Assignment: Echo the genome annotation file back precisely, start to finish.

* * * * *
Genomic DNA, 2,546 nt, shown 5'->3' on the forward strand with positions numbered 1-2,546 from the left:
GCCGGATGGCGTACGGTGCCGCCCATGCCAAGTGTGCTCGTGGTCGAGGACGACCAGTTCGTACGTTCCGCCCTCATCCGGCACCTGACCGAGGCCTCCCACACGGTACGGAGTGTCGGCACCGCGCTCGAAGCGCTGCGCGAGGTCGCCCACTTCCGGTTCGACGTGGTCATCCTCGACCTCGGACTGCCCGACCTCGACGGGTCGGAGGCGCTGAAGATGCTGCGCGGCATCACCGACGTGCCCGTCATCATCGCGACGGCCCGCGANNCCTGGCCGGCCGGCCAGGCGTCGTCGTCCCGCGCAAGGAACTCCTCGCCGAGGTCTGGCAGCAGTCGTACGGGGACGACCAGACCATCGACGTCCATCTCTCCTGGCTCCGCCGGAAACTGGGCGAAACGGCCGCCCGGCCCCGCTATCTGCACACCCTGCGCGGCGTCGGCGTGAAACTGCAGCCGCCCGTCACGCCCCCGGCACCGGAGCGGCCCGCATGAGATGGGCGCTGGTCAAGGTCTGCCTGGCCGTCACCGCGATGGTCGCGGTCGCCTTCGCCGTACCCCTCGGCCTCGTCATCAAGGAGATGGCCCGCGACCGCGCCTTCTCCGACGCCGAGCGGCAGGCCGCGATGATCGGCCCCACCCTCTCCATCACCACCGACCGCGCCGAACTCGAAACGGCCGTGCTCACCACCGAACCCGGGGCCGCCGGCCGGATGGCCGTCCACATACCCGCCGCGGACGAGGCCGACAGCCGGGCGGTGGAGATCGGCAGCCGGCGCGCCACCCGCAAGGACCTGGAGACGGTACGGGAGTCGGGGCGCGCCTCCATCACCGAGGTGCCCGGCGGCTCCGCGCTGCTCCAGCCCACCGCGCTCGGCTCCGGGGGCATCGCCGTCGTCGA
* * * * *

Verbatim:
Genomic DNA, 2,546 nt, shown 5'->3' on the forward strand with positions numbered 1-2,546 from the left:
GCCGGATGGCGTACGGTGCCGCCCATGCCAAGTGTGCTCGTGGTCGAGGACGACCAGTTCGTACGTTCCGCCCTCATCCGGCACCTGACCGAGGCCTCCCACACGGTACGGAGTGTCGGCACCGCGCTCGAAGCGCTGCGCGAGGTCGCCCACTTCCGGTTCGACGTGGTCATCCTCGACCTCGGACTGCCCGACCTCGACGGGTCGGAGGCGCTGAAGATGCTGCGCGGCATCACCGACGTGCCCGTCATCATCGCGACGGCCCGCGANNCCTGGCCGGCCGGCCAGGCGTCGTCGTCCCGCGCAAGGAACTCCTCGCCGAGGTCTGGCAGCAGTCGTACGGGGACGACCAGACCATCGACGTCCATCTCTCCTGGCTCCGCCGGAAACTGGGCGAAACGGCCGCCCGGCCCCGCTATCTGCACACCCTGCGCGGCGTCGGCGTGAAACTGCAGCCGCCCGTCACGCCCCCGGCACCGGAGCGGCCCGCATGAGATGGGCGCTGGTCAAGGTCTGCCTGGCCGTCACCGCGATGGTCGCGGTCGCCTTCGCCGTACCCCTCGGCCTCGTCATCAAGGAGATGGCCCGCGACCGCGCCTTCTCCGACGCCGAGCGGCAGGCCGCGATGATCGGCCCCACCCTCTCCATCACCACCGACCGCGCCGAACTCGAAACGGCCGTGCTCACCACCGAACCCGGGGCCGCCGGCCGGATGGCCGTCCACATACCCGCCGCGGACGAGGCCGACAGCCGGGCGGTGGAGATCGGCAGCCGGCGCGCCACCCGCAAGGACCTGGAGACGGTACGGGAGTCGGGGCGCGCCTCCATCACCGAGGTGCCCGGCGGCTCCGCGCTGCTCCAGCCCACCGCGCTCGGCTCCGGGGGCATCGCCGTCGTCGA